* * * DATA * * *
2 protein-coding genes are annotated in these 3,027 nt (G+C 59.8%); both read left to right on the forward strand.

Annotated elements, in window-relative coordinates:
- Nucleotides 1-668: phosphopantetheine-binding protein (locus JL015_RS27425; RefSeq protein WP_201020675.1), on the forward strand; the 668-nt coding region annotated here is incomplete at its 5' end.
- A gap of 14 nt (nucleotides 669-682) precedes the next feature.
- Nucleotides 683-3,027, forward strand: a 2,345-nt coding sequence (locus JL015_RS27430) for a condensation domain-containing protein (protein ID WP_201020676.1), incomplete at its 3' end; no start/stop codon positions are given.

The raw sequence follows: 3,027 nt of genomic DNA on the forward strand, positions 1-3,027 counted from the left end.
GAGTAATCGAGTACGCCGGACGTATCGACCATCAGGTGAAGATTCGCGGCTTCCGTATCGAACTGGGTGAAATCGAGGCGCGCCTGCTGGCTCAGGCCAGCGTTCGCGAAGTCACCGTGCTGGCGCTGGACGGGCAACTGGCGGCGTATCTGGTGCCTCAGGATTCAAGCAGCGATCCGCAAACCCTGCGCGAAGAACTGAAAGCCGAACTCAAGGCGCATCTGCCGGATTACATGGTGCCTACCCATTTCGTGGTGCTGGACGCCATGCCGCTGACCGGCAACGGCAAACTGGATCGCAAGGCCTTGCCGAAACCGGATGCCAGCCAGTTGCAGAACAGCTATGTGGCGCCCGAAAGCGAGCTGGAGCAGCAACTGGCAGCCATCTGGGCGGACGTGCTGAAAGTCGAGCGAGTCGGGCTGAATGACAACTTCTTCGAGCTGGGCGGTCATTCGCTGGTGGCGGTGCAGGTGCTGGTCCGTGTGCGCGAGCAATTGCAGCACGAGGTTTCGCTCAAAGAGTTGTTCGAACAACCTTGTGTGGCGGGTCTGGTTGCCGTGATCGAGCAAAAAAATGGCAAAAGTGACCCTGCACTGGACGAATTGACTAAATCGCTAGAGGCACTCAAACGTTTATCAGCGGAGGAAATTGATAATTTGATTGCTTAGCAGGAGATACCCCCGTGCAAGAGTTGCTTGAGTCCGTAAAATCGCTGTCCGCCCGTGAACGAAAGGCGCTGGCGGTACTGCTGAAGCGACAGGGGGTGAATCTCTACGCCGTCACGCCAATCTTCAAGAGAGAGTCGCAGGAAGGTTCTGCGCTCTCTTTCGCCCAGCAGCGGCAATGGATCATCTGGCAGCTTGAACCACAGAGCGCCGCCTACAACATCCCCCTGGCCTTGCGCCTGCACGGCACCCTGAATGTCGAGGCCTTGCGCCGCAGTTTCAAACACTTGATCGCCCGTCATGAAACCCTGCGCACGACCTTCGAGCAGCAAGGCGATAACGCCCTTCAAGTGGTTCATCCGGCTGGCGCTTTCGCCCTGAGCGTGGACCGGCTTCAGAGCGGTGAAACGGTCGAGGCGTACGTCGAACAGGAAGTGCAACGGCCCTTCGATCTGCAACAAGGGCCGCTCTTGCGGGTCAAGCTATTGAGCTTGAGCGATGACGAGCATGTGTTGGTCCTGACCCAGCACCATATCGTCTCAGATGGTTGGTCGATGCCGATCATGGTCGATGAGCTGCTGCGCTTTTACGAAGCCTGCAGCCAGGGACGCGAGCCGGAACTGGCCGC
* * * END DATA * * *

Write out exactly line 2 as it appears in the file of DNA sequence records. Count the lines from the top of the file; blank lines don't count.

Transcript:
Annotated elements, in window-relative coordinates: